The woman behind the mask

One of the most wonderful things about a big city, and London in particular, is the general anonymity.

Though the swing scene and kink scene seems such a small, incestuous world that the same people pop up over and over, you can stroll through most streets secure in the knowledge that no a soul knows who you are. You can change your look, your manner. Be who you want to be for the night. You won’t run into your auntie or your boss, who will stop you and say ‘what on Earth are you supposed to be today?’

You have the relative freedom, time and money permitting, to wake up each day and be whoever you want. You aren’t confined to the restricting social expectation of consistency. You can have a new adventure. Live a new lifestyle. Think new thoughts. Be a new you.

People in party masksIn spite of this general physical anonymity, the world online likes to keep a damning, somewhat indelible footprint of every experiment. Face recognition software tracks us, tags us. It locates us, stalks us. Find someone on a dating site and flirt a little, next thing they pop is a suggestion on your Facebook. That company you applied to decides to message you on WhatsApp where you have a cheeky picture. Make a naughty Instagram, set it to private, and facebook is suddenly suggesting it to all your old work colleagues and religious relatives.

Maintaining anonymity is harder that it seems. Even with a pseudonym and full face avoidance, bits and pieces slip through the cracks. While once it was conceivable to conceal and divide work, personal, and sexual life, the online world tries to merge them. We are worried about being ‘outed’.

While there are now ‘protected categories’ upon which employers can not legally discriminate: sexuality (in the form of gay/bi/heterosexual) and gender (male/female/trans) there is a whole world of unprotected identities and sexualities. You are not protected as a poly, as a libertine, as a swinger or as a kinkster. You are not protected as a sex worker (of any kind, even a little cam work or selling your knickers as a side hustle).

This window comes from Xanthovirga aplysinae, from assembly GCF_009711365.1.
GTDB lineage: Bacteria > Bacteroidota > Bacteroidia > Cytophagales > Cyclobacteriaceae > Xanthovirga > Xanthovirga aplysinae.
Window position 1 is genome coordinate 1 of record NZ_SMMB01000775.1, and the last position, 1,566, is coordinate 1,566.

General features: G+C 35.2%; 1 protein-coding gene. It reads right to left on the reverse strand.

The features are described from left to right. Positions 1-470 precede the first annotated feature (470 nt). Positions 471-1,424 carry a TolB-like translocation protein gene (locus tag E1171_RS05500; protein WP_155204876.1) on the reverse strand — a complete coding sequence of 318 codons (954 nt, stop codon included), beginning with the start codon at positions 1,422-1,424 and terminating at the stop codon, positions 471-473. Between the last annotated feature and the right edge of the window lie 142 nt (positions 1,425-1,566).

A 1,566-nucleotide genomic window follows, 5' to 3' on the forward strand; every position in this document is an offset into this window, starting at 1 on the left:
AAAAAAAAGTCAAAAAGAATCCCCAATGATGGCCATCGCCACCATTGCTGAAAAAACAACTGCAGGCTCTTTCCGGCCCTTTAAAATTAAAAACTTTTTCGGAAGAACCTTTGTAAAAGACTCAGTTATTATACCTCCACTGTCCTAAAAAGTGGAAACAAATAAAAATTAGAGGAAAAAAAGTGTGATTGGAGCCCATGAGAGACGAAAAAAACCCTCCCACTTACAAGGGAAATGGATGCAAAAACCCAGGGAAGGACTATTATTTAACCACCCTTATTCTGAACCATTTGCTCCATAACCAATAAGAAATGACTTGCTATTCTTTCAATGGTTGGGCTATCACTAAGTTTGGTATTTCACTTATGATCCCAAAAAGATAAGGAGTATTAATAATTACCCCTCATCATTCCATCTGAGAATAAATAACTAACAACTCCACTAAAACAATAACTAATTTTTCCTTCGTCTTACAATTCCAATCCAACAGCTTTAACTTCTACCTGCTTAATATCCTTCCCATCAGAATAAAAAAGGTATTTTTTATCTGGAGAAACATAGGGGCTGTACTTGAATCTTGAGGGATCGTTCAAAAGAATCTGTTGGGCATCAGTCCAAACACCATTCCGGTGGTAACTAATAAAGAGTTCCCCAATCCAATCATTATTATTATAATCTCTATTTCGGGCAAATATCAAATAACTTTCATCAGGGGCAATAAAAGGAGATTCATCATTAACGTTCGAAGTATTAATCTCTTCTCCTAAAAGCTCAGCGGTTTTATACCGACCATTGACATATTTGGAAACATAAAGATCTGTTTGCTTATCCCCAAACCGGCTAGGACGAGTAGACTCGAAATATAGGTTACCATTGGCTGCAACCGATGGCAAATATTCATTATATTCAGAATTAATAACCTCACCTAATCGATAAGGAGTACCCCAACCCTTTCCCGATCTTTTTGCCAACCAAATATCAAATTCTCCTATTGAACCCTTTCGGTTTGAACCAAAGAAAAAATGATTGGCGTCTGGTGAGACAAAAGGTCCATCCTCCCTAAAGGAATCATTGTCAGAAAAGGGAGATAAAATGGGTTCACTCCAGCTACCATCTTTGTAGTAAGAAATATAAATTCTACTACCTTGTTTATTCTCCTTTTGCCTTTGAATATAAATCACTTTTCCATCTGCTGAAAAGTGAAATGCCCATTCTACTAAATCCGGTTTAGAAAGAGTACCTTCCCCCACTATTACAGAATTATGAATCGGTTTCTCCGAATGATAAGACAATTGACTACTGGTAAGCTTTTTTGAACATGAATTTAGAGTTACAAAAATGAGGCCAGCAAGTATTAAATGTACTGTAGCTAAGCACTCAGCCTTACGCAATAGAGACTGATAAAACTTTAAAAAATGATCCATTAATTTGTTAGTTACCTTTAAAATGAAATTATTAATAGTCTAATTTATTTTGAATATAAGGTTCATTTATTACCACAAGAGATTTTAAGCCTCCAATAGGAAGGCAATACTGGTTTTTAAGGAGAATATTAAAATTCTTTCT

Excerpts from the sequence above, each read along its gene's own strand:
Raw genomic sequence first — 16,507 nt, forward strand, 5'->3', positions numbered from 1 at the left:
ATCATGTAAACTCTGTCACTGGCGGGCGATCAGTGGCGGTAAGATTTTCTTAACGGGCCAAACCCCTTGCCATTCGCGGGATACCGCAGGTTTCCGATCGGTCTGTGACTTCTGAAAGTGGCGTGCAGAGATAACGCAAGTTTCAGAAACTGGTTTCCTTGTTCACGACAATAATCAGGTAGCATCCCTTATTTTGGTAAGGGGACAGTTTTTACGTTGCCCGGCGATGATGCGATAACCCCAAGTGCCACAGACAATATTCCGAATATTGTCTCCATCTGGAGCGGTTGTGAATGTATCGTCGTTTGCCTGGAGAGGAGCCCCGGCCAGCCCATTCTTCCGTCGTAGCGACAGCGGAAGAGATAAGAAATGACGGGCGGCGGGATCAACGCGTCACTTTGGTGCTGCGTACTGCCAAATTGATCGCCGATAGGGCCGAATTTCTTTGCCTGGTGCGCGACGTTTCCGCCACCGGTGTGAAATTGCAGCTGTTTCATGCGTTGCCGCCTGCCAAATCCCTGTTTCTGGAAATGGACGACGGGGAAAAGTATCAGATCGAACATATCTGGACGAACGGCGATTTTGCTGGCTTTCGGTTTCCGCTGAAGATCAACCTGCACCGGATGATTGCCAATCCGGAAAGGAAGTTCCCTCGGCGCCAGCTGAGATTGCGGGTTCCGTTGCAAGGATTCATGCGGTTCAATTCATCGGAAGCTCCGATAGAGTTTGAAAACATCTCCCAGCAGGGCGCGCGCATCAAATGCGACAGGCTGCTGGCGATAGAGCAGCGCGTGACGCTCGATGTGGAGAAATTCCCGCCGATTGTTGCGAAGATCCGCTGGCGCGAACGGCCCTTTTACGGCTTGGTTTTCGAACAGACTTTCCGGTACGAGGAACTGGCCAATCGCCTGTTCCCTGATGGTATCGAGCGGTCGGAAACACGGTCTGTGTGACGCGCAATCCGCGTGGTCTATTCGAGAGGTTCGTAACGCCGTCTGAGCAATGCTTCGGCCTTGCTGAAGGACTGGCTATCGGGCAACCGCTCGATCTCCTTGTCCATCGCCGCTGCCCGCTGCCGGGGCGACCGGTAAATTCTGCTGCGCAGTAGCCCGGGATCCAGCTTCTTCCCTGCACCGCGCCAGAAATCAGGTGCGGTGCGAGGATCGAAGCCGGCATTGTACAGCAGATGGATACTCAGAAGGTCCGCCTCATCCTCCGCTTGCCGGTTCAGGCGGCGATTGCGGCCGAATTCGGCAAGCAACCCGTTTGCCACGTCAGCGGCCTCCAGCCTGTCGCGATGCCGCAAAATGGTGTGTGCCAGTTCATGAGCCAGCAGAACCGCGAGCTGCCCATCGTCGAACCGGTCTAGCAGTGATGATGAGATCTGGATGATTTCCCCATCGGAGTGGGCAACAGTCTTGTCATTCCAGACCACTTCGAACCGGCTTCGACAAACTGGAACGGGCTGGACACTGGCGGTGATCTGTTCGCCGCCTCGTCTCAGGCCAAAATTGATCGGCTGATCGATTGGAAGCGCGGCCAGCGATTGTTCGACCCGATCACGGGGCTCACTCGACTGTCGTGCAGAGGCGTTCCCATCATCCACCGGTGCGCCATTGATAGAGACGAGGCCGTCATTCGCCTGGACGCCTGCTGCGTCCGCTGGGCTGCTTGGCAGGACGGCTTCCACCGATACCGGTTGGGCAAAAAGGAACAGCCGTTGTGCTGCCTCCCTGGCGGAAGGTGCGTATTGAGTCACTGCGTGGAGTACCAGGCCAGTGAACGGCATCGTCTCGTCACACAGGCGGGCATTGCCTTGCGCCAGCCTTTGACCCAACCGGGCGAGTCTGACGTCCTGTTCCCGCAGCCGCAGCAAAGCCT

In certain ways you can face discrimination if you do not conform to living your life by very archaic, conventional religious values, even if you are yourself not religious or conventional, and neither is your boss or co-workers. In some ways, we have not moved far beyond the Victorian values of casting an outwardly conforming persona while secretly all revelling in vice. Just don’t get caught? Don’t bring shame or controversy or real humanity to the business image?

Is it any wonder we need to wear masks? Make fake names, fake jobs, whole doctored personalities to present to the scene. Lest the two should ever cross. There are few people with such absolute freedom from judgement by work, relations, exes- anyone with an axe to grind or potential power to make you trouble- that they can act with complete impunity and be their full self in all places without division.

Masked eyes
Image by PKK_photography

There are a few things I do to avoid potential recognition:

-I wear a mask and try to avoid full face photos

-I have a pseudonym

-I don’t widely share details of my life when there is a crossover between my work as a writer and my day to day self.

-I try to look as different as possible when at work or out at an event- from wigs to makeup to attire. The way I carry myself and the way I talk. You’d stand next to me on the bus and never suspect a thing.

Rainbow glitter

As much as I’d like to be ‘out and proud’ for everything I am, do, and believe in; society just isn’t ready to protect me yet. This can make me feel a hypocrite and a fraud. Yet for now it is the best I can do without causing harm to others indirectly. It also lets me take on the role of masked crusader. Even Batman got to have a private life, right?

Another strange way I’ve found I’m hidden is that I seem to have a lot of doppelgängers: from people overseas to Kinkster’s just down the road from me. Porn actresses, escorts and swingers. I’m forever being asked ‘Is this you?’ or ‘is this your other account?’

V for vendetta mask

Generally, the answer is no. I’m not sure whether or not I should be glad that they are generally up to a lot more mischief than I am. Not to worry, my clone army. You do you.

A padlocked gate

The mask is not simply a pretentious affectation: it is an indication of my personal boundaries when I open my life, sexual history, thoughts and feelings out to the world at large. This underworld of society’s secret fringe delights is where my adventures happen. This is the world I study. Some may dislike it, disapprove, judge. Seek to exact retribution for my lack of conformity and failure to affirm and validate their own choices by duplicating them.

For those who see the mask as a lack of courage, I understand. But heed my words and not my face. Or you are looking for me in the wrong place.

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